If you decide not to get the civil union, you could enroll on a Spanish course and apply for a student visa, which would allow you to stay in Colombia for longer. Learning Spanish is also really useful in terms of managing day-to-day life in Colombia! If you get a job here, you could then apply for a work visa. You might also be able to extend your tourist visa, but this might depend on your nationality (I’m not an immigration expert so you might want to get some professional advice about this!).

      Once you have a valid partner/student/work visa, then it is easy to get the cédula from Migración.

      All the best and enjoy your time in Colombia! 🙂

      • Thank you very much for your reply! Learning Spanish seems to be a nice option as I could stay longer 🙂

        By the way, could you tell me if there are any Spanish courses or programs available in and around Monteria? Most of the schools are either in Medellin or Bogota. Thank you again! Best!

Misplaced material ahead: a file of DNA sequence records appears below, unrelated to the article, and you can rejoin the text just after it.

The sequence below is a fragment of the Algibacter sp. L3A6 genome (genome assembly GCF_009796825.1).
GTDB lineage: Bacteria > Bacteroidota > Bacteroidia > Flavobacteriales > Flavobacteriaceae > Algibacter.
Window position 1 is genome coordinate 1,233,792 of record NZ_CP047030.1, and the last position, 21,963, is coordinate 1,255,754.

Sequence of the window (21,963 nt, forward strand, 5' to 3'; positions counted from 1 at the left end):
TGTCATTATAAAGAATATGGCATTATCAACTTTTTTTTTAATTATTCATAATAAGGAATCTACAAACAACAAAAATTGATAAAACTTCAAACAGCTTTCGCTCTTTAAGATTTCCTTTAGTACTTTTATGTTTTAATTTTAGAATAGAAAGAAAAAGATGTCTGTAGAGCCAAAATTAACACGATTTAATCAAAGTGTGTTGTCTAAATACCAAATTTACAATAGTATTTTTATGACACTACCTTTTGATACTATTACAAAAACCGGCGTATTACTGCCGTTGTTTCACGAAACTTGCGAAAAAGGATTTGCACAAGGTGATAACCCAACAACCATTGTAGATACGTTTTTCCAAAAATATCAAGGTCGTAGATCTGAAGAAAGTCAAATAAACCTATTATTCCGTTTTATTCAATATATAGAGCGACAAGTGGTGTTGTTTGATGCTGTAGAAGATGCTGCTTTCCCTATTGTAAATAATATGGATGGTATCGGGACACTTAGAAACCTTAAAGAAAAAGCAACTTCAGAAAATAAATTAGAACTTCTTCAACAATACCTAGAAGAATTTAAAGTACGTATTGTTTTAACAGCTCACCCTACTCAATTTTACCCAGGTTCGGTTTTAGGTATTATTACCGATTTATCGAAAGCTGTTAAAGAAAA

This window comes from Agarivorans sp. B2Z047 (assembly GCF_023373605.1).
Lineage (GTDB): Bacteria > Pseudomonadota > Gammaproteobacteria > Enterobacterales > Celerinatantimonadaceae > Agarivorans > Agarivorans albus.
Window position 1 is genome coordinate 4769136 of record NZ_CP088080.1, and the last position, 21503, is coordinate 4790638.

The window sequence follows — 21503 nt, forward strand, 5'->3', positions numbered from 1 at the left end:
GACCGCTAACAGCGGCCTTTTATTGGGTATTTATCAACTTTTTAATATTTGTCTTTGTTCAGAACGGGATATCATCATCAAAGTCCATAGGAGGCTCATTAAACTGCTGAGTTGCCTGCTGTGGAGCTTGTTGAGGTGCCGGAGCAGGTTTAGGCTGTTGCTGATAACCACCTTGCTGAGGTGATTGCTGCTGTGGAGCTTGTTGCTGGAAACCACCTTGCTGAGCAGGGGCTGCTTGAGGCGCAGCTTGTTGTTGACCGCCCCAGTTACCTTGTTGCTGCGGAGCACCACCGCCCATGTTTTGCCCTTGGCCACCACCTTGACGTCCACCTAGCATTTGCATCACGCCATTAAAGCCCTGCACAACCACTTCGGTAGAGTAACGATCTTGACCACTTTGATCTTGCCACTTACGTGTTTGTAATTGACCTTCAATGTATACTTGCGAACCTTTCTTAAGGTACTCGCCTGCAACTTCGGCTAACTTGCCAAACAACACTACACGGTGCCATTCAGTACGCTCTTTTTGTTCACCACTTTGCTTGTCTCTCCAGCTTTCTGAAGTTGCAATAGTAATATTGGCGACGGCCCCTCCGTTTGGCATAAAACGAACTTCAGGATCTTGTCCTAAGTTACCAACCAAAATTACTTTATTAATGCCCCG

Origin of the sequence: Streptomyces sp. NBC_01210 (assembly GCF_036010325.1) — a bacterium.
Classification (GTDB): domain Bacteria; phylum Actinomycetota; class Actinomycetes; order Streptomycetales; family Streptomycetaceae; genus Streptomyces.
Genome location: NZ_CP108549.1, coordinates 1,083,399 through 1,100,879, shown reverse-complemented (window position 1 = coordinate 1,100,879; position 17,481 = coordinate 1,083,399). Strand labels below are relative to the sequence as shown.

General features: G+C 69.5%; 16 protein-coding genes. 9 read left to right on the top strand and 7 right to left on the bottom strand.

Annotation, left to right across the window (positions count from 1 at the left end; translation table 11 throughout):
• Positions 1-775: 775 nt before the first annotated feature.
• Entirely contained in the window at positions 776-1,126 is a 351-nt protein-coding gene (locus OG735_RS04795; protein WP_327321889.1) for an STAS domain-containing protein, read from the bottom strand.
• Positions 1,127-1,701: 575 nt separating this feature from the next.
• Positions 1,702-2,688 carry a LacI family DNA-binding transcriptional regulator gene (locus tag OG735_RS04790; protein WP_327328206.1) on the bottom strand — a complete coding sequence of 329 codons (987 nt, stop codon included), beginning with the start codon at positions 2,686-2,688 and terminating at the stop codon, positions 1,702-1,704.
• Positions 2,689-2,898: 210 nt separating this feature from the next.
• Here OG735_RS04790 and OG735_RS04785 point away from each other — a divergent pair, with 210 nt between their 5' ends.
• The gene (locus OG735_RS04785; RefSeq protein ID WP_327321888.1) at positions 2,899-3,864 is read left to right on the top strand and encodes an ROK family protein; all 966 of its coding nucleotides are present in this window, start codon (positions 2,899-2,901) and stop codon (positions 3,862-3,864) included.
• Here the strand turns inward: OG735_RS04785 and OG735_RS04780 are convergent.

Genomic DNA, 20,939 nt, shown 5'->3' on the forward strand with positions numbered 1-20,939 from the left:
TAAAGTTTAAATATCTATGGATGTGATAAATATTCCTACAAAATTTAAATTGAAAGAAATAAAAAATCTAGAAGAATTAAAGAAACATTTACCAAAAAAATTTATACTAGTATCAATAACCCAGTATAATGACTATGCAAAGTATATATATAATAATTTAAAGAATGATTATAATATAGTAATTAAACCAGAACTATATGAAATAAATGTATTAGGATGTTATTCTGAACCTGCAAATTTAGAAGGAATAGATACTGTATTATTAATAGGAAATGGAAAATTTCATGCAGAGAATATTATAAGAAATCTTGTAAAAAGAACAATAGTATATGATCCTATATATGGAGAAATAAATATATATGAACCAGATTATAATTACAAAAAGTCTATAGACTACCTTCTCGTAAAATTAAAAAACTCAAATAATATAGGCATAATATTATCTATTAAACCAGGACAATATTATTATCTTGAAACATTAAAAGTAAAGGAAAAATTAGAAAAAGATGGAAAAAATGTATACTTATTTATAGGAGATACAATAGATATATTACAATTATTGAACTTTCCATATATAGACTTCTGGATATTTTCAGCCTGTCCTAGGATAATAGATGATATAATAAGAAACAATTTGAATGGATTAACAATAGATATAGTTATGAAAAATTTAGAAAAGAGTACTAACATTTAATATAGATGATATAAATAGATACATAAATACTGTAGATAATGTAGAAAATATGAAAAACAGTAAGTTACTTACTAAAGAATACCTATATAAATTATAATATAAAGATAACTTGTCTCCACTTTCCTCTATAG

• Hi and you’re welcome! Montería is quite small (in comparison to the bigger cities) and I don’t imagine there is a large expat community there, so it may be difficult to find Spanish courses for foreigners. What I would suggest is going to or contacting the English departments at the local universities in Montería – the English teachers will almost certainly be Colombian – and ask if one of those teachers would be willing to give you private Spanish classes. I think you would expect to pay 30,000-40,000/hour for private Spanish classes. This is probably your best bet – if they know how to teach English then they should be able to teach you Spanish.
          The universities I have found online are the Universidad Pontificia Bolivariana, Instituto Tecnológico San Agustín, Universidad Católica Luis Amigó and Universidad del Sinú.
          The only problem is that private classes probably won’t help you to get a student visa. But maybe the universities will be able to tell you if there are any official Spanish courses on offer in Montería. Good luck!

          • Thank you very much! So kind of you! Its really helpful. I will contact those universities. Thank you again! Best!

  24. RICK WILSON // March 12, 2017 at 9:52 am // Reply

    Do you have the addres to Notary 17. Thanks